In order to understand atheism, you have to break down the word - a-theists - that is, non-theists. That's all. They (I say "they" - I'm agnostic) don't buy in to any of the god systems, be they Allah or Jesus or Minverva or Zeus. But atheists love life and one another, hurt when a loved one dies, and look at the stars and universe with awe and wonder as much as any religious person - maybe more so. For an atheist or agnostic, this is all there is - we have to make the most of it. There's no second chances.

Life is beautiful and painful for all of us. I'm sorry you lost your wife. That is really sad and you told the story beautifully. As with so much of your writing, you are in your own head and don't much attempt to get in anyone else's. Atheists are like liberals - quite normal people really. That's not what you want to hear, right? We're just like you. We just don't dance to your tune.

Steve said...

Mark, I appreciate your comments, but why does this nagging thought keep coming to my mind - Why is it always about you?
Look, I may not understand you, or Fleming for that matter, it's not that I think that you are immoral or evil. Instead, I come from a different point of view, no less rational than yours, but still, different.
But it puzzles me, as I am sure that I puzzle you, why the differences? It could be based on education, experience, history, whatever, but it does make it interesting.
Understand that just because I disagree with you, doesn't mean that I think less of you. Heck, I have never even met you.
As to getting into someone else's head, I don't know that I need to do that. To thine own self be true.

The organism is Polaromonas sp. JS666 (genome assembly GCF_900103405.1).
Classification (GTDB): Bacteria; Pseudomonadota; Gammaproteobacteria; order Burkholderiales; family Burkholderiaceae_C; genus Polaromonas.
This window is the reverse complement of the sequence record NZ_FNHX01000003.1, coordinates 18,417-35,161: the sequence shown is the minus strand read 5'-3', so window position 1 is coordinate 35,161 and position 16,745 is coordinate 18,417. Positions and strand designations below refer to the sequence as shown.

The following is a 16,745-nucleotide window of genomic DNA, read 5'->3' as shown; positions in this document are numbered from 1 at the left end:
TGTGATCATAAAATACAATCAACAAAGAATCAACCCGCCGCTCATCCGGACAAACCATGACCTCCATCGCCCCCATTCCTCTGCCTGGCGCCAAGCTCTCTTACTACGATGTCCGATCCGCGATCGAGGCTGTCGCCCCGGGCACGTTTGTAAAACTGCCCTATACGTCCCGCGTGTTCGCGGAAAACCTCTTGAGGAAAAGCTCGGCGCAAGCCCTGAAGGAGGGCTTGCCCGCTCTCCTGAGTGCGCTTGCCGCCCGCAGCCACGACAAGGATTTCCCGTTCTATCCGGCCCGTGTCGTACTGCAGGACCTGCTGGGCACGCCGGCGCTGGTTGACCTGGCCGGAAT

Besides, it's easier than trying to be anyone else.

Mark T said...

You need to get into the heads of others to have a useful debate. I would hardly waste my breath debating health care with you, for example, if I did not want to expose your attitude that decent care belongs to the well-heeled. Exposing that is important, understanding it as your main thrust, even though to never openly say so, is part of the debating process. First I come to understand you, then I expose you.

You're not evil. Never said you were. But this whole neocon/neoliberal movement needs to be taken on and defeated. Your well-intentioned ideas are very dangerous.

checker 10 said...

What baloney.

goof houlihan said...

I'd recommend, "the problem of pain" by cs lewis.

Lewis doesn't convince me with his arguments, but many Christians would find his discussion helpful.

However, it's a worthwhile read. If he plays a little too much with semantics for a classic philosopher, at least he's easily understandable.

He wrote another book after the death of his wife from some form of the modern horror, after experiencing first hand what you talk about. I don't know the title, but it should be easy to find on Amazon.

As for me, I'm a theist myself, of the "wind up" variety. I cannot accept an interventionist Creator picking and choosing based on the Westboro Baptist Church model, a cariacature, but an accurate one, of the theology.

And we see constantly, even from your brother? the ancient and irrational idea that pain comes from sin, that sick people brought it on themselves, and the corollary to that is that the rich and healthy, blessed by the Deity, must be somehow more holy.

At it's most basic, the idea of sin as cause for sickness, or even that God causes sickness and it's against his will to cure it, is as ancient as any superstition. It challenges science and medicine and enlightened western civilization at our most basic level. "Fundamentalist science" if you will, is that the physical universe is explainable and that it's up to us to understand how we protect ourselves against it. That's not an argument for a totally beneficent deity.

Steve said...

"Dangerous ideas." I kinda like it.
And here I thought you didn't have a sense of humor, since you missed the point of having a "theological argument" with an atheist.
But your most recent comment shows that you are a fan of George Orwell and his book 1984. Although you missed the "doubleplusungood," to finish the thought.